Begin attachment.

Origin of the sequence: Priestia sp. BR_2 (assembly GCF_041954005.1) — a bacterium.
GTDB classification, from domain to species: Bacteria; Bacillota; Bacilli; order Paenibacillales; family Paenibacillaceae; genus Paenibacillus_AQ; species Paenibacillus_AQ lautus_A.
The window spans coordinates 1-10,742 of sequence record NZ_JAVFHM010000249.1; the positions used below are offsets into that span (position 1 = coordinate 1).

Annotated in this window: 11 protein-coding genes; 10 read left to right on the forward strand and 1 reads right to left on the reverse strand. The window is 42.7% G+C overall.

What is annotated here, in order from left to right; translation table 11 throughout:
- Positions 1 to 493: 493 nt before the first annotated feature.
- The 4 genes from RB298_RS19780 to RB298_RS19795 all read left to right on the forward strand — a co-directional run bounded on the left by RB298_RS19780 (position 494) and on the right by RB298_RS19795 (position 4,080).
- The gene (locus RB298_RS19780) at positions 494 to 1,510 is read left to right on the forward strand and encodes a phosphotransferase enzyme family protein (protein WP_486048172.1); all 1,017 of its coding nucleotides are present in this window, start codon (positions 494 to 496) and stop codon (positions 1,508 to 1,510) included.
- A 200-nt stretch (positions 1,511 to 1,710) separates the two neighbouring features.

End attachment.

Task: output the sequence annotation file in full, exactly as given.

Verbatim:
Origin of the sequence: Priestia sp. BR_2 (assembly GCF_041954005.1) — a bacterium.
GTDB classification, from domain to species: Bacteria; Bacillota; Bacilli; order Paenibacillales; family Paenibacillaceae; genus Paenibacillus_AQ; species Paenibacillus_AQ lautus_A.
The window spans coordinates 1-10,742 of sequence record NZ_JAVFHM010000249.1; the positions used below are offsets into that span (position 1 = coordinate 1).

Annotated in this window: 11 protein-coding genes; 10 read left to right on the forward strand and 1 reads right to left on the reverse strand. The window is 42.7% G+C overall.

What is annotated here, in order from left to right; translation table 11 throughout:
- Positions 1 to 493: 493 nt before the first annotated feature.
- The 4 genes from RB298_RS19780 to RB298_RS19795 all read left to right on the forward strand — a co-directional run bounded on the left by RB298_RS19780 (position 494) and on the right by RB298_RS19795 (position 4,080).
- The gene (locus RB298_RS19780) at positions 494 to 1,510 is read left to right on the forward strand and encodes a phosphotransferase enzyme family protein (protein WP_486048172.1); all 1,017 of its coding nucleotides are present in this window, start codon (positions 494 to 496) and stop codon (positions 1,508 to 1,510) included.
- A 200-nt stretch (positions 1,511 to 1,710) separates the two neighbouring features.